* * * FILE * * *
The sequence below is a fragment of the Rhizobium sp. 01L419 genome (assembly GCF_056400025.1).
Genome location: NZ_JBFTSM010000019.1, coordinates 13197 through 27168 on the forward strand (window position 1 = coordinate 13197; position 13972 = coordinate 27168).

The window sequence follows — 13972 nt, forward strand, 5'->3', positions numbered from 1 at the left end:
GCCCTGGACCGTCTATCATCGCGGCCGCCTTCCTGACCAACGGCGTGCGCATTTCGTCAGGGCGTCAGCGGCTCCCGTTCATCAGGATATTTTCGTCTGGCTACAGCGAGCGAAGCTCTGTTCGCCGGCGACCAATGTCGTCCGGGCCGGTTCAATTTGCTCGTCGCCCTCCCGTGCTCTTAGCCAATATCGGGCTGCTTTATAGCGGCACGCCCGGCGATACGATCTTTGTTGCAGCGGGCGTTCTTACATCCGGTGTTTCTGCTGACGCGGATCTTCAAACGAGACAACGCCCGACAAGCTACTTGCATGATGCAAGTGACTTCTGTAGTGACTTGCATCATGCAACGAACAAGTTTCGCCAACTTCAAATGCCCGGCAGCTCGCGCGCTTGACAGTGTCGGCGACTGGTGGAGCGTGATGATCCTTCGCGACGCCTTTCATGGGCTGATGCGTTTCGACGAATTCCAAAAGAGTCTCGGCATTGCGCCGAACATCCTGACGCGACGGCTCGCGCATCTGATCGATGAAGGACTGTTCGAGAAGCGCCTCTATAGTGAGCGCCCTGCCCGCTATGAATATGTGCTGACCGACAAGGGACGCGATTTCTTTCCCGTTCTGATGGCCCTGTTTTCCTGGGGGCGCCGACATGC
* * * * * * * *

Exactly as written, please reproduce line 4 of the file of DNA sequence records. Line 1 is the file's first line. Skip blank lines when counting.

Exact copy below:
GCCCTGGACCGTCTATCATCGCGGCCGCCTTCCTGACCAACGGCGTGCGCATTTCGTCAGGGCGTCAGCGGCTCCCGTTCATCAGGATATTTTCGTCTGGCTACAGCGAGCGAAGCTCTGTTCGCCGGCGACCAATGTCGTCCGGGCCGGTTCAATTTGCTCGTCGCCCTCCCGTGCTCTTAGCCAATATCGGGCTGCTTTATAGCGGCACGCCCGGCGATACGATCTTTGTTGCAGCGGGCGTTCTTACATCCGGTGTTTCTGCTGACGCGGATCTTCAAACGAGACAACGCCCGACAAGCTACTTGCATGATGCAAGTGACTTCTGTAGTGACTTGCATCATGCAACGAACAAGTTTCGCCAACTTCAAATGCCCGGCAGCTCGCGCGCTTGACAGTGTCGGCGACTGGTGGAGCGTGATGATCCTTCGCGACGCCTTTCATGGGCTGATGCGTTTCGACGAATTCCAAAAGAGTCTCGGCATTGCGCCGAACATCCTGACGCGACGGCTCGCGCATCTGATCGATGAAGGACTGTTCGAGAAGCGCCTCTATAGTGAGCGCCCTGCCCGCTATGAATATGTGCTGACCGACAAGGGACGCGATTTCTTTCCCGTTCTGATGGCCCTGTTTTCCTGGGGGCGCCGACATGC